More and more new housing estates are set up as community, precinct or neighbourhood associations.The large developments in Sydney’s outer suburbs spring to mind.
They typically offer a mix of strata titled apartment buildings, townhouses and shopping centres with shared promenades and parklands. A great recent example is Breakfast Point in Sydney.
The developers of these locations typically market the lifestyles that come with buying a property in their estates. They offer bicycle tracks through parks, swimming pools and playgrounds.
Please note: this article does not reflect the NSW Strata Schemes Management Act 2015 which came into effect on 30 November 2016. It is based on the NSW Strata Schemes Management Act 1996. Please use this article for information only, and check with your strata manager to ensure you comply with the most up-to-date legislation and requirements.
Community Title Management
Community Title Management involves the management of property within these gated estates, which typically consists of various strata title schemes and shared infrastructure, such as roads and various facilities. Another way of describing it, is that they are a subdivision of land with shared property, not dissimilar to strata title. Please note that there are some technical differences and variations from state to state.
Community Title Schemes typically maintain their own roads, parks and gardens, and garbage collection. This explains the popularity of this model with many councils. Residents still pay council levies, however only receive limited services from their council, as most are funded by themselves. You could call them “mini councils”.
Association and Association Property
The Community Land Management Act 1989 and the Community Land Development Act 1973 are the two acts that detail how community schemes should be run. The NSW Department of Fair Trading is currently reviewing these Acts.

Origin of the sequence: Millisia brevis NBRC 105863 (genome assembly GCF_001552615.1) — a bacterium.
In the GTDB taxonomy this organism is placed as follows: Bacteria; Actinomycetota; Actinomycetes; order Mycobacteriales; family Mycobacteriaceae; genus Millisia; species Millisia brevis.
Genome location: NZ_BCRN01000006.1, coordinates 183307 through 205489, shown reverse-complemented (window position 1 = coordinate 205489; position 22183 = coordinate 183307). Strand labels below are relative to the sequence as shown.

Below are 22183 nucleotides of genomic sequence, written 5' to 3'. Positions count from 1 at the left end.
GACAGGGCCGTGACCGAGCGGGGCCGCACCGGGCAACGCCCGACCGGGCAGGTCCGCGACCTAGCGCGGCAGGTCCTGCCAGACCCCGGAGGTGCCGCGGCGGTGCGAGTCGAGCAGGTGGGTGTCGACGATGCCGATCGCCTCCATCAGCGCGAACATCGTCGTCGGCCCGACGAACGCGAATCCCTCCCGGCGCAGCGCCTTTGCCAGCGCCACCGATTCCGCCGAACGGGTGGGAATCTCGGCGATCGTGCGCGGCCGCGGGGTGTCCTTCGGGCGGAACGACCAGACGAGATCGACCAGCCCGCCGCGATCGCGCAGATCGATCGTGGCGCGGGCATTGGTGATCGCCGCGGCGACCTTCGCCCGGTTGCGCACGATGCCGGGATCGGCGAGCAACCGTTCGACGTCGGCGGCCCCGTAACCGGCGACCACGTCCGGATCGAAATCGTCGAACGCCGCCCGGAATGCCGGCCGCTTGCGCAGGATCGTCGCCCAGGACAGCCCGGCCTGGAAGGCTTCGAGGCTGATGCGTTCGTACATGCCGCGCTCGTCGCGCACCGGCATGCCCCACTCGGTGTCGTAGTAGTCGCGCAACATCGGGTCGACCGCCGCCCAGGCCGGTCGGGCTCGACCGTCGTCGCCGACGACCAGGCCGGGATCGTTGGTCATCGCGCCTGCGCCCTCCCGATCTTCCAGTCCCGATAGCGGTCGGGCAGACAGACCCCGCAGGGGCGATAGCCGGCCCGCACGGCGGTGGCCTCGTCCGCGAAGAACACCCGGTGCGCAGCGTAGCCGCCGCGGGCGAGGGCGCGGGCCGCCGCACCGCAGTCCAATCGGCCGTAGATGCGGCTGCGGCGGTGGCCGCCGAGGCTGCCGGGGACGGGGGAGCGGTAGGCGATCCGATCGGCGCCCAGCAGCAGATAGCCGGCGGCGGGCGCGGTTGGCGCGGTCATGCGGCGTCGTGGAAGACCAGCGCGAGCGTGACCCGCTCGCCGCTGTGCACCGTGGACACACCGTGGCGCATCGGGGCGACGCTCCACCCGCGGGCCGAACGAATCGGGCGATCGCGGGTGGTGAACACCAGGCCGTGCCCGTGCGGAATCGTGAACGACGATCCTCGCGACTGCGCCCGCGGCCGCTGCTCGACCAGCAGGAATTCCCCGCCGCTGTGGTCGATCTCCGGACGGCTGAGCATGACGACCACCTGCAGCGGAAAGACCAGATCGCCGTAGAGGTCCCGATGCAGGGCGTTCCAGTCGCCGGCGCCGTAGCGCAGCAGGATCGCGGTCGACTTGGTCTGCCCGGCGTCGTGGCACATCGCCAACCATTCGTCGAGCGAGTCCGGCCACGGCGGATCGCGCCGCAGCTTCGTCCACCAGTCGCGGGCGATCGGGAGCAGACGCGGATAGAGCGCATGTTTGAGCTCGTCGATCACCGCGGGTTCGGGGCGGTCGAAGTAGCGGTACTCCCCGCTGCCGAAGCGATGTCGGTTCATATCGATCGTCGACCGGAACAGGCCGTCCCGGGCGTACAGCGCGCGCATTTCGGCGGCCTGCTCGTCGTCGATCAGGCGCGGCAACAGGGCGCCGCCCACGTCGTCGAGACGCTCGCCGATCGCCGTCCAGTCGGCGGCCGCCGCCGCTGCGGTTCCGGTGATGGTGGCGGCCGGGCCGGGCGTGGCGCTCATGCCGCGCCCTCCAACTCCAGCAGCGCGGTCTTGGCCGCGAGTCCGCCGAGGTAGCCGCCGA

The joined, collective ownership model is a corporation, named the ‘association’ and the communal owned property, such as roads, promenades and parklands are called ‘association property’.
Community, Precinct and Neighbourhood Associations
In New South Wales, there are three types of associations, the previously mentioned community, precinct or neighbourhood associations. To give you an idea of the popularity of these associations, in 2014 there were over 700 community schemes, approximately 30 precinct schemes and over 1,400 neighbourhood schemes. This pales in comparison to the approximately 75,000 strata schemes in NSW, however don’t forget that some of these developments are in fact suburbs. They can be vast!
A Community Plan is typically used when a developer wants to build a large scale development consisting of various release stages with a multi-tiered management structure. It divides the land in Association Property and lots for development. A Community Association can consist of Precincts, Neighbourhoods and Strata Schemes.
Precincts are pretty rare, mainly because they are a combination of Community Plans and Neighbourhood Plans albeit with certain restrictions. Let me spare you the details.
Finally, Neighbourhood Associations with over 1,400 registrations in NSW is the most popular form and can be used in tiered, stand-alone and staged developments. It lets you subdivide lots in a Community Plan, a Precinct plan or conventional ‘strata’ lots.
Still confused? I cannot blame you. Effectively, they all offer developers ways to gradually develop a parcel of land without restrictions without really affecting the individual lot owners.
How are these Community Schemes managed?
By now you would have gathered that these type of associations are very complex to manage. They usually consist of a mix of residential, commercial and retail lots often with conflicting interests. As in strata, the schemes are managed through resolutions tabled at meetings. There is the community scheme committee for more day-to-day issues and general meetings attended by all owners for larger topics.
What about by-laws?
The by-laws of your strata titled building apply, as well as the by-laws of the community scheme. This means you might have to apply for permission of both committees to make changes.
All by-laws in a community scheme are detailed in a so-called Management Statement, which is lodged with each plan. Due to the varying nature of these scheme you don’t get the standardised by-laws as with strata schemes.
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We hope you found this little guide useful. Please keep your eyes open for future posts, as we will continue to work towards making the somewhat complex world of strata management just that little bit easier to understand.